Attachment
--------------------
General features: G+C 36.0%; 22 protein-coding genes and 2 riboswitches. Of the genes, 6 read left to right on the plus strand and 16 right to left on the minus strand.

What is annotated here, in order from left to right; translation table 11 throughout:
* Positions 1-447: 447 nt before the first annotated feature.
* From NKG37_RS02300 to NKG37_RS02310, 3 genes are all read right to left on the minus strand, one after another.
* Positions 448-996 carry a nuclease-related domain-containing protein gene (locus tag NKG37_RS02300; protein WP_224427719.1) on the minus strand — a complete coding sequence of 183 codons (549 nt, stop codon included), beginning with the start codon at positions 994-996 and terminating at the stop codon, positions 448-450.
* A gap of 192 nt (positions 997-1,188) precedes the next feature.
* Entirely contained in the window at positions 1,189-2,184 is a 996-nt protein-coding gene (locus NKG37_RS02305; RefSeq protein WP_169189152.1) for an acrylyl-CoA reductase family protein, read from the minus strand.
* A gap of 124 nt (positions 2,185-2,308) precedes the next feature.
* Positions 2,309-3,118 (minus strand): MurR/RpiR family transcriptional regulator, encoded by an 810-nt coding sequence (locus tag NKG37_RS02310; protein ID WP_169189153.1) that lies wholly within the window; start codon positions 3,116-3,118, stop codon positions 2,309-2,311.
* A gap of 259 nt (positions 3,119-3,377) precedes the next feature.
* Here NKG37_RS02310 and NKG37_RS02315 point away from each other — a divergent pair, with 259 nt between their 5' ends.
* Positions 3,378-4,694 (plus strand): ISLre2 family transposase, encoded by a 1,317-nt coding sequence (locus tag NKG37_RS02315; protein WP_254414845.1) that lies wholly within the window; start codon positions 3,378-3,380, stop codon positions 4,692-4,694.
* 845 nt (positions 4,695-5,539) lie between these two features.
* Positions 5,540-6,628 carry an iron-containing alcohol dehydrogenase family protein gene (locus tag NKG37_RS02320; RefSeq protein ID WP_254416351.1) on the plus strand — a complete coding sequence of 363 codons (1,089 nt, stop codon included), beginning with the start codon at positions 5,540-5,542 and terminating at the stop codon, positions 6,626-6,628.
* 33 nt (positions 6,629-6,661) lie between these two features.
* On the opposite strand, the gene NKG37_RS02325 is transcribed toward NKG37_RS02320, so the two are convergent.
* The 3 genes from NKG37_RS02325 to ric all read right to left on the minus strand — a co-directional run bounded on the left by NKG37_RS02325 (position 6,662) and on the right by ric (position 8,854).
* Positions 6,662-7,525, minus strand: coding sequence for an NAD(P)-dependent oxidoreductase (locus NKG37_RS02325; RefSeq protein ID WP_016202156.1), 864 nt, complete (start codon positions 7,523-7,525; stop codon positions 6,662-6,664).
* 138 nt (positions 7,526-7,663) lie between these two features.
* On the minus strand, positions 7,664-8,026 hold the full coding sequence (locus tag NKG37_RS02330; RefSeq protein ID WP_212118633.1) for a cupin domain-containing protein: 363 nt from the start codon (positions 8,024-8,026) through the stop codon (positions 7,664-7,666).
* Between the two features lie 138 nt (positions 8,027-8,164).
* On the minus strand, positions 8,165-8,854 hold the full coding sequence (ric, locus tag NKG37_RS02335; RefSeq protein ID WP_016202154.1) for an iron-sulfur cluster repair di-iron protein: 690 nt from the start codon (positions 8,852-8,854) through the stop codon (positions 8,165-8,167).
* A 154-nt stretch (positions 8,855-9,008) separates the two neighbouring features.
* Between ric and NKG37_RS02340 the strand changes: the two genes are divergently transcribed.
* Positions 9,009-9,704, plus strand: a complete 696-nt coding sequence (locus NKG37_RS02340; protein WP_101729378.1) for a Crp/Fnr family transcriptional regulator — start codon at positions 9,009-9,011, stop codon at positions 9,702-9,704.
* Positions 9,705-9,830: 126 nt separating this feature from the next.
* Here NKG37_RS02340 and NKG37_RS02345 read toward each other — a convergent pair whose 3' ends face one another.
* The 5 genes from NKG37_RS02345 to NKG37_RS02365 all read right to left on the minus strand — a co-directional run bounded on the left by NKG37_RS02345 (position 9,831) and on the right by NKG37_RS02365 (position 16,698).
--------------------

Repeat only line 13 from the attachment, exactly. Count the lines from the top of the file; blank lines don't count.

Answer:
* 845 nt (positions 4,695-5,539) lie between these two features.